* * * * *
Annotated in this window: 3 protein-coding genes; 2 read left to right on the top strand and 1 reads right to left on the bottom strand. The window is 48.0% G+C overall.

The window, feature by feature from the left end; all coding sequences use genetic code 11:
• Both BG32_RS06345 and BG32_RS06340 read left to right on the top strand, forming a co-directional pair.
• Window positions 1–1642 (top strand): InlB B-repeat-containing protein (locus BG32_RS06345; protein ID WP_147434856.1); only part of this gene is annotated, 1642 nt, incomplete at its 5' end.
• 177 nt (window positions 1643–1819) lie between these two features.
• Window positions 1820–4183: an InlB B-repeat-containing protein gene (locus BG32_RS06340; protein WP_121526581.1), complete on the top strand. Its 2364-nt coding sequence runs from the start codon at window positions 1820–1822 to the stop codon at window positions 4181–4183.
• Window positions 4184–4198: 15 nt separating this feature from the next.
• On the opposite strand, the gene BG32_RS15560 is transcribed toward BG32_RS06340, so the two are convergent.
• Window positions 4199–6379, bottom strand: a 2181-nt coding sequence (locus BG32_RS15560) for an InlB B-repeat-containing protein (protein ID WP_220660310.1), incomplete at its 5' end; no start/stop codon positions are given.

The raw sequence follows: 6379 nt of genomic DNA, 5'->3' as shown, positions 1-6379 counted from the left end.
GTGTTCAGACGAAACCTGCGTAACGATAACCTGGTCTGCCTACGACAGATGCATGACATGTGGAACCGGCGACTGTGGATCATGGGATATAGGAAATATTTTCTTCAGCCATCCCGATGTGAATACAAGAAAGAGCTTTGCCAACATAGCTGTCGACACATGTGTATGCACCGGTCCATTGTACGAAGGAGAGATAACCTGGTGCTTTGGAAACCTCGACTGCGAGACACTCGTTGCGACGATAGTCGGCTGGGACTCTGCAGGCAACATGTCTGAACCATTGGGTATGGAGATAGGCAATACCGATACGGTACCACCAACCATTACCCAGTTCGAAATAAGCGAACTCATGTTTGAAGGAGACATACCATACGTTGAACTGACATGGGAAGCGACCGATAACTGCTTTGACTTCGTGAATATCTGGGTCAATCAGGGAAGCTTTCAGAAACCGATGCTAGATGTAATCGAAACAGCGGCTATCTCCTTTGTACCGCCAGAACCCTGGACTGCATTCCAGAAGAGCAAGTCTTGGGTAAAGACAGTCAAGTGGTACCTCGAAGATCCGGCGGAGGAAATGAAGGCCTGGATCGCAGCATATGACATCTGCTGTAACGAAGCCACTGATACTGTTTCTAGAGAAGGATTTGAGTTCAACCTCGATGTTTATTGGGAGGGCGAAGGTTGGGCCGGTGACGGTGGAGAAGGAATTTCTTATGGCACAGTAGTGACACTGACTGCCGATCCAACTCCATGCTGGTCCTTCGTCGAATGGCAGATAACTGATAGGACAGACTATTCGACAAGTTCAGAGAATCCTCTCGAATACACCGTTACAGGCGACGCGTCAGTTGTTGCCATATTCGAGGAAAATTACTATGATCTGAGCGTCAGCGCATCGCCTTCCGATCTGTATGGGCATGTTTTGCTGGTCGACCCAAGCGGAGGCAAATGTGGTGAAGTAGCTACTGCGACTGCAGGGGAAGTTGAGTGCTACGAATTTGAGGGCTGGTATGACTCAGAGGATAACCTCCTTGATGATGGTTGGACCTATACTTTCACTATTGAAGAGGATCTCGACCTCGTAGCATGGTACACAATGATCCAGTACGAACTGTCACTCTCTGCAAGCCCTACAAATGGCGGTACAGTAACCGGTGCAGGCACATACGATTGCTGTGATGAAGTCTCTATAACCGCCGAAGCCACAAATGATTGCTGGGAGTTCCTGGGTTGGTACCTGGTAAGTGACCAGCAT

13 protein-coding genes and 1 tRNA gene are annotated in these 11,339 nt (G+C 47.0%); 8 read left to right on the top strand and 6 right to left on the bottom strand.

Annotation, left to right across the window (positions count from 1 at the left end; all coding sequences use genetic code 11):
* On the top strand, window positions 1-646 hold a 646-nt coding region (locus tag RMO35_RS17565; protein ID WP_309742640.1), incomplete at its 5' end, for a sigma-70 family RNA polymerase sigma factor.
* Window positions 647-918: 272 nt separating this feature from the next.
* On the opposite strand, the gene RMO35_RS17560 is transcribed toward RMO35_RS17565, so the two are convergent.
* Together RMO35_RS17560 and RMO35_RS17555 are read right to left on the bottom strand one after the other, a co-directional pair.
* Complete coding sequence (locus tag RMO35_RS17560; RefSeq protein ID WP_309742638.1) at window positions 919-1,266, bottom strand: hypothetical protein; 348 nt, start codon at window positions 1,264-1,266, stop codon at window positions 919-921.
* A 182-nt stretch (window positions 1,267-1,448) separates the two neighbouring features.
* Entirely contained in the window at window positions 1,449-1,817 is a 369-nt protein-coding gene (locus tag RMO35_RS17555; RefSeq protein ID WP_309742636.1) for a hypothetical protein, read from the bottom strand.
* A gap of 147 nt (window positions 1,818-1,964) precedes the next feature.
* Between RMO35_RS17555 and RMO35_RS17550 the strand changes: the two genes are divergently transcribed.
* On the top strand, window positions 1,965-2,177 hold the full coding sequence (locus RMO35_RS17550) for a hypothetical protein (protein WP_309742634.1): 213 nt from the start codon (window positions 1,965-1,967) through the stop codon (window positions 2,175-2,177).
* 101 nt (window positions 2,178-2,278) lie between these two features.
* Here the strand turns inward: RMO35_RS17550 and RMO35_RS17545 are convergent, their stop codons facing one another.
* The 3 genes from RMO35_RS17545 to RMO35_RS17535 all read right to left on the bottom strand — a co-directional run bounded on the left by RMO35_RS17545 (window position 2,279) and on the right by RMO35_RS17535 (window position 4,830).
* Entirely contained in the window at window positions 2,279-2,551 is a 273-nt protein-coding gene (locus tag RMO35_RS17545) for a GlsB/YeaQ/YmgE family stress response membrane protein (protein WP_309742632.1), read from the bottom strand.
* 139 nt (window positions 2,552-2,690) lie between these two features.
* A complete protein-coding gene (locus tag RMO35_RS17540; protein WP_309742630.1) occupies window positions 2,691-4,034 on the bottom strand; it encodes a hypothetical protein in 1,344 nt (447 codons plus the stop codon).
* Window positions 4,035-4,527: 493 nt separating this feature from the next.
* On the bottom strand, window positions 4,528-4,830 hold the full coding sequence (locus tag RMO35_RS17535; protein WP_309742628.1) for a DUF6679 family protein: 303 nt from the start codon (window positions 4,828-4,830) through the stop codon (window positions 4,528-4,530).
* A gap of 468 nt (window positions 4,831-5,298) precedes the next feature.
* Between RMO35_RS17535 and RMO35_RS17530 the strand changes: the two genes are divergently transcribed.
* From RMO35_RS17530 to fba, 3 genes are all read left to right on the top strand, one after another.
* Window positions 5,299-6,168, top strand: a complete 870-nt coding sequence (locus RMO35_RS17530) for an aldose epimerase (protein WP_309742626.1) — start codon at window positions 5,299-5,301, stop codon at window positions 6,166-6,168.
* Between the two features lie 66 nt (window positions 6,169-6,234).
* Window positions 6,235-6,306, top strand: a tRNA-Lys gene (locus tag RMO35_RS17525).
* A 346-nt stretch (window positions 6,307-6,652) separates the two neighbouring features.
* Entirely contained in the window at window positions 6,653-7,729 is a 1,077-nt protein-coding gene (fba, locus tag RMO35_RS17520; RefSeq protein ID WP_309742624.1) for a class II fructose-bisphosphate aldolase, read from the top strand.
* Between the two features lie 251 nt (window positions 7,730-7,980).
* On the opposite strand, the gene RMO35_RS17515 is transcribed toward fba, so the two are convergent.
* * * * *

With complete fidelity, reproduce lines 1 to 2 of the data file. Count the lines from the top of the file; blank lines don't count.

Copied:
Annotated in this window: 3 protein-coding genes; 2 read left to right on the top strand and 1 reads right to left on the bottom strand. The window is 48.0% G+C overall.

The window, feature by feature from the left end; all coding sequences use genetic code 11: